A Fistful of Focaccia

Juxtaposed against the story of the humble bread of Altamura, praised by Horace in the Satires and, as of 2003, protected by the European Union as DOP (Denominazione di Origine Protetta),[4] and the industrialized fare of a multinational conglomerate, is a whimsical fictional tale, reminiscent of Aesop’s fable of the Tortoise and the Hare, which champions the slowness over speed. A love triangle features two town natives, Dante Cappiello (Dante Marmone) and Rosa (Tiziana Schiavarelli, Marmone’s wife) and a tall, silent stranger Manuel (the director’s son Luca Cirasola) whose arrival in town, like that of a Western hero, suggests that a showdown is in the offing. Initially, Rosa is attracted to the handsome young stranger with his snazzy car and loud clothing in the same way that local residents were drawn to the air conditioning and novel food offered by McDonald’s. Yet Manuel’s disdain for the focaccia that Rosa so lovingly prepares leads her to embrace Dante, who has the utmost respect for the fruits and vegetables that he sells. In the end, the girl chooses the unassuming local guy in jeans and a flannel shirt; she rejects the debonair stranger for having discarded local tomatoes from her focaccia. In a send-up of an erotic encounter, Cirasola frames Rosa and Manual in a seemingly intimate moment. The camera ultimately demonstrates that food, not flesh, plays a critical role in this sensual experience when it reveals that Rosa has been kneading focaccia instead of making love to Manuel.

The film’s title signals the importance of color while underscoring the divide between Italy, land of the focaccia, and America, birthplace of the blues. In the plural, blues signifies both sadness and the music that sings of that sadness, a genre derived from African American spirituals of the deep south. Focaccia Blues underscores the transatlantic fascination for the quintessentially American musical expression.[5] 

Color also aids our understanding of the division between good guys and bad guys. In place of the white and black hats that distinguish good from evil in the American Western, Cirasola substitutes garish hues of blue, yellow, and red that are found in comic strips. In that same comic vein, the director inserts a hand-drawn map of the town of Altamura on which toy cars follow the action of his story. The underdog protagonist Dante drives a rickety blue three-wheeler, while Manuel, the American interloper in this lyrical Italian land, drives a flashy yellow Corvette while wearing a gaudy red jacket, which together form the color combination of McDonald’s signature golden arches. Manuel’s Chevy signals foreignness while Dante’s Piaggio exemplifies his native Italy. In this tale reminiscent of David and Goliath, of focaccia and the Big Mac, of Italy and the United States, the diminutive Ape or “bee” initially appears to be no match for the intimidating Corvette, whose name, according to Webster’s Dictionary, means “a warship ranking in the old sailing navies next below a frigate”. Like its driver, the muscle car fails to impress in the end when it breaks down. Together in the Ape, Dante and Rosa drive at a snail’s (or tortoise’s) pace past Manuel and his disabled Corvette.

A closer examination of this tale reveals the integral role of cinema in this tale of Italy and America. At the beginning of the narrative, we meet the protagonist Dante, who tells of his work as a greengrocer and of his passion for film. He loves the smell of fresh fruits and vegetables that he procures daily from local farmers. Dante explains his routine and his love for film in the same breath: “Prendo tutta roba bella fresca appena raccolta. Non vado mai al mercato generale perché proprio mi piace l’odore della terra. E poi, come passione mi piace il cinema.”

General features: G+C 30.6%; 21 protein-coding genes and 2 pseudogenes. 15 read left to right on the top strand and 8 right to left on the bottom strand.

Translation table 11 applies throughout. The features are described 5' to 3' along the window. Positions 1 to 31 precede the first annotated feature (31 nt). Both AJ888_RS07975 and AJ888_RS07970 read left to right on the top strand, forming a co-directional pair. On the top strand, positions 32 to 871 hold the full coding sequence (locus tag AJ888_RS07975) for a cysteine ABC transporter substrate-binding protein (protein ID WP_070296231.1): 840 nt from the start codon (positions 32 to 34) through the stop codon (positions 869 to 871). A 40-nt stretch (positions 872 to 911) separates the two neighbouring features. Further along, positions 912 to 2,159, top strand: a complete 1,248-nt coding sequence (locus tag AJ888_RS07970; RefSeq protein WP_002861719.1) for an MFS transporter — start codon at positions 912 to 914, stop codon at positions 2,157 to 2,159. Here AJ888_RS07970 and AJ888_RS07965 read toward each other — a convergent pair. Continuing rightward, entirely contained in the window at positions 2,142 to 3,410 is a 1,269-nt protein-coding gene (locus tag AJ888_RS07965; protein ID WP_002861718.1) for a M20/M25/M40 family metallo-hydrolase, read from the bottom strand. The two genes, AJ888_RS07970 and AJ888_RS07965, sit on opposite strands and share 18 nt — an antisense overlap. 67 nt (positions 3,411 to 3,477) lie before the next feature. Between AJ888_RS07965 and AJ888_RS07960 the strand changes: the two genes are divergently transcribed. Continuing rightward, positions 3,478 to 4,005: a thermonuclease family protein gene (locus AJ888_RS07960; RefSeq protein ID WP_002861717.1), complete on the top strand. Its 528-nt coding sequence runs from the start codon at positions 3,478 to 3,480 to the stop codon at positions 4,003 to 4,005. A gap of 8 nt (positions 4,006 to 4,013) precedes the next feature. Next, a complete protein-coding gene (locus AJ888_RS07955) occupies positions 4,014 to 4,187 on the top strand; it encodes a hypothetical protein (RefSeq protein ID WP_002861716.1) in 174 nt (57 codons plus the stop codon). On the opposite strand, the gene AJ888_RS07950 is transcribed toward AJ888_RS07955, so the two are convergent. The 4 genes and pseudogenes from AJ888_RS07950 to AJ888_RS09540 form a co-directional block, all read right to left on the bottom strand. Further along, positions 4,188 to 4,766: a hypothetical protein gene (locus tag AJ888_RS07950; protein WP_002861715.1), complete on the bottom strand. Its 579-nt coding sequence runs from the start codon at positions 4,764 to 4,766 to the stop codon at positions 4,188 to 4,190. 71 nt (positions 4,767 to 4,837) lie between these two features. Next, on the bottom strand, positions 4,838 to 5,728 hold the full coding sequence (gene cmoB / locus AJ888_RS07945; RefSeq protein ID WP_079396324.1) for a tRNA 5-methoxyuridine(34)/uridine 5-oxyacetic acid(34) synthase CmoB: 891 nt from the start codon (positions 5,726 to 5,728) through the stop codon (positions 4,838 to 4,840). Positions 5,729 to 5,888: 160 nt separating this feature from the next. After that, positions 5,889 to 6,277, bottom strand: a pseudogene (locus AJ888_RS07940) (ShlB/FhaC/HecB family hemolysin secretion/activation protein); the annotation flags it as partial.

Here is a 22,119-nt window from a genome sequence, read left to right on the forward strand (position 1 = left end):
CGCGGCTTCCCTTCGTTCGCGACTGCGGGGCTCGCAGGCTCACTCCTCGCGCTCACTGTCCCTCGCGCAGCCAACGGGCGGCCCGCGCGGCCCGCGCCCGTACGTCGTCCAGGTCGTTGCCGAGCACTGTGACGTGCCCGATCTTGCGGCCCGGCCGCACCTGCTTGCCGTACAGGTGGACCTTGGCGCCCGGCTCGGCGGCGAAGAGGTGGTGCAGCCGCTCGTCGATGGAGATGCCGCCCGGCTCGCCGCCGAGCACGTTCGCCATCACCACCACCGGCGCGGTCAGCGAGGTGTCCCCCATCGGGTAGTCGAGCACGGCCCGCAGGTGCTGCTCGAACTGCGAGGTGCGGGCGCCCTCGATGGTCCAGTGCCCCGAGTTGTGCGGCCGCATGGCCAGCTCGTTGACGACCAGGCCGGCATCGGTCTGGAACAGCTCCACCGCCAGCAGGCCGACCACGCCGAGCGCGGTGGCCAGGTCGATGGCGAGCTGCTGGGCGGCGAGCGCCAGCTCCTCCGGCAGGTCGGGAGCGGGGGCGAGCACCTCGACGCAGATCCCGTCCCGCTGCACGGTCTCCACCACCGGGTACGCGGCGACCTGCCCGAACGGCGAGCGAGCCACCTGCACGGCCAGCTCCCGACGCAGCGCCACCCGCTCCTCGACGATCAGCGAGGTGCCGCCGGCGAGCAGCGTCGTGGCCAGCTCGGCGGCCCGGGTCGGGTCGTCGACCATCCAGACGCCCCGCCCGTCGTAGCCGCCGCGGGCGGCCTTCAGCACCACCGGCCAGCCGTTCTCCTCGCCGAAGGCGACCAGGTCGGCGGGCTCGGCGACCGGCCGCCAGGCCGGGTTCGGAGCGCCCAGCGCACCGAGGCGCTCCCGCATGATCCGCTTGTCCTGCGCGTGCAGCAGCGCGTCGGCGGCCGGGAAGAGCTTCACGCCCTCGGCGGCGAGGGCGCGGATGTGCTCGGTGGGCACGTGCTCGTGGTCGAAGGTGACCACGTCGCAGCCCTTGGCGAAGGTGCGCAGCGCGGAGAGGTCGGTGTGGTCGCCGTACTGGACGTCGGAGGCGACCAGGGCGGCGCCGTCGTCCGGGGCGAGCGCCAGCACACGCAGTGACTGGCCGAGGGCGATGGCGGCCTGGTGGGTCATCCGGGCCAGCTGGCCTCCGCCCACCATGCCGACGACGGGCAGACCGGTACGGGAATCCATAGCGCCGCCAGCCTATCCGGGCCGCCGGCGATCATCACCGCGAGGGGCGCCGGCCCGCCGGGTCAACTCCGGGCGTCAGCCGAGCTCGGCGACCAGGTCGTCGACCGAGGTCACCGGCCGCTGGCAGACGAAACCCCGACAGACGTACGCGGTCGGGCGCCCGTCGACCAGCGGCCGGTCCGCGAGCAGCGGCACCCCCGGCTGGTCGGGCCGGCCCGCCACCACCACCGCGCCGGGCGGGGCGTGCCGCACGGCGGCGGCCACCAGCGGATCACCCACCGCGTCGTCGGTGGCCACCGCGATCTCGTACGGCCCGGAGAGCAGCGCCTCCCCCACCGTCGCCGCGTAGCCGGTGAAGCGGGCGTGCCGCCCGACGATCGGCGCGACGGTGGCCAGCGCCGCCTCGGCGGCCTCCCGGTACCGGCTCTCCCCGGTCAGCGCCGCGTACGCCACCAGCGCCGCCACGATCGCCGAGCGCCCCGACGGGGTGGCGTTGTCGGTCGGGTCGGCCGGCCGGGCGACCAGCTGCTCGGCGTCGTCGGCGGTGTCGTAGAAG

Even before Focaccia Blues begins, Michele Placido, in his cameo role of projectionist, reminiscences about movies. In a prefatory address to the viewer, the Apulian native and acclaimed Italian director and actor who has starred in many films including I tre fratelli (Rosi 1981), Lamerica (Amelio 1994), La sconosciuta (Tornatore 2006), and Il caimano (Moretti 2006), extols the virtues of film, the material and art form, as he inhales the aroma of the celluloid. This scent evokes his uncle’s cinema where, as a child, Placido’s character watched films and rooted for American bandits. The projectionist explains how movies help us understand life. He also tells of his appreciation of Focaccia Blues, the appetite or “gusto” for which reminds him of a pizza. Describing the story as “una piccola grande battaglia”, of a small focacceria against the “colosso” McDonald’s, Placido asserts that Cirasola’s film resurrects the flavors of his youth, which unfortunately no longer exist. Food analogies continue as the camera cuts to the canisters that encase the film, called “pizze” in Italian on account of their shape. Placido shows his appreciation for the good things in life while displaying a pizza: “Abbiamo già tutto quello che ci serve per vivere meglio. Basta sceglierlo.” Placido’s nostalgia for these old-fashioned cases and the reels they contain has become even more compelling in recent years. As of January 2014 films in Italy are transferred solely in digital format rendering the “pizze” extinct. Paolo Sorrentino’s 2014 Oscar-winning La grande bellezza is one of the last examples of celluloid filmmaking. These pizzas evoke another comestible – the focaccia of the title – in this contemplation of local versus global, independent film versus international blockbuster, handmade artistry versus industrial production.

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Bildnachweis: Mulberry Street (ca. 1900), Library of Congress (cc), https://upload.wikimedia.org/wikipedia/commons/thumb/8/8e/NYC_Mulberry_Street_3g04637u.jpg/1200px-NYC_Mulberry_Street_3g04637u.jpg